You think you're doing a good job of supervising your child's social media use, and then all of a sudden, you stumble upon it.
A secret social media account.
91% have posted photos of themselves
53% have posted their email address
26% have posted fake information on their profile to protect their privacy
20% have posted their cell phone numbers
Source: Pew Research Internet Project, May 2013
The content might be innocent. But maybe it contains inappropriate photos and videos, mean comments or personal information.
Now what do you do? Force your child to delete the account? Take away their devices as punishment? Or shrug it off and give them a warning?
Social media policing is tricky territory for parents today. How they deal with their child's social media use varies by age, the child's personality and individual parenting styles.
But experts agree that parents must monitor their child's social media activity, not just for their safety, but for their professional future.
If a child creates a secret account, that's a breach of trust. But pediatrician and professor Dr. Don Shifrin said it can also signal emotional struggles, a need for self-expression or an attempt to conceal relationships with certain people or groups.
"(If you find a secret account), you have to have a serious discussion, much they way you would if you found a substance in their drawer while putting their socks away," said Shifrin, a speaker at the recent American Academy of Pediatrics' Healthy Children Conference & Expo in Rosemont.
"No matter how it's discussed, it must be discussed calmly," he added. "It's up to us to teach our youngsters about online life as well as offline life."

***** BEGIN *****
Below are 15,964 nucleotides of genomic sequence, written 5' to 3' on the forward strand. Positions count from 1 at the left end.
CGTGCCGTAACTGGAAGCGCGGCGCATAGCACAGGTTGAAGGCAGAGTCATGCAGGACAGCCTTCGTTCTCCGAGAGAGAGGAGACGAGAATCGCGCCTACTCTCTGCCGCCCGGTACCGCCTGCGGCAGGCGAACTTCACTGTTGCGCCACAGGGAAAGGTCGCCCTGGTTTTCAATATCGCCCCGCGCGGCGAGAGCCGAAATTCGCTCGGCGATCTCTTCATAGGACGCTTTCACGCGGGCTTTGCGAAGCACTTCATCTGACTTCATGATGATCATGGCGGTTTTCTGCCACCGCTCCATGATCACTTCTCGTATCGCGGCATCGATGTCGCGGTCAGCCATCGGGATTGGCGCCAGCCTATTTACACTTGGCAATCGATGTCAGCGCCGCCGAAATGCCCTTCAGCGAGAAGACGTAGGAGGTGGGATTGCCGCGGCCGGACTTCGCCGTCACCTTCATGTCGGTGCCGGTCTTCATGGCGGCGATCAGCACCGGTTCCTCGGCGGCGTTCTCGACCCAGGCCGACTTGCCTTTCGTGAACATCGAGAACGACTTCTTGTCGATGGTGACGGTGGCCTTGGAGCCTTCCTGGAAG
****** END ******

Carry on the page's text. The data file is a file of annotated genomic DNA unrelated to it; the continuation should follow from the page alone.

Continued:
Many suburban school districts have made a big push to educate students on this topic. In Community Unit School District 200 in Wheaton, they focus on "digital citizenship" as well as "digital stewardship," said the district's Google and Cloud App Administrator Eric Slaughter.
He recommends to parents that they create a contract with their kids -- you provide the technology and Wi-Fi, and they provide you access to all accounts and passwords, and privacy settings that include you on every level. Then, violations of that contract come with consequences.
"You own the data plan, you can take it away," Slaughter said.
He encourages parents make their child read the first line of the contract out loud: "I am aware that nothing I do online is private and anything I post may be available for the whole world to see for the rest of my life."
Slaughter strongly recommends electronics only be used in public areas of the home -- not in bedrooms with doors closed.
While not foolproof, there are software and apps like eBlaster Mobile, that sends you copies of every text and photo taken from devices linked to your account, plus location-tracking.
Other good tips are to have children turn off their geo-locating settings on their social media accounts, and to know never to use their last names, identify their school or town, or give out personal information, like their cellphone numbers.
Slaughter says parents should read the parent guides on the social media sites they know their child uses. Children under the age of 13 can technically be banned from having accounts by the Child Online Privacy Act. So if you contact the administrator, they will take the account down.
The goal, however, should not be to keep your child off social media, but to build trust and independence so they will use it safely.
"Following your kids on social media is like chaperoning at the junior prom. You don't want to rush out onto the floor and say 'Get your hands off her!'" Shifrin said. "But you want them to know, 'I will be watching.'"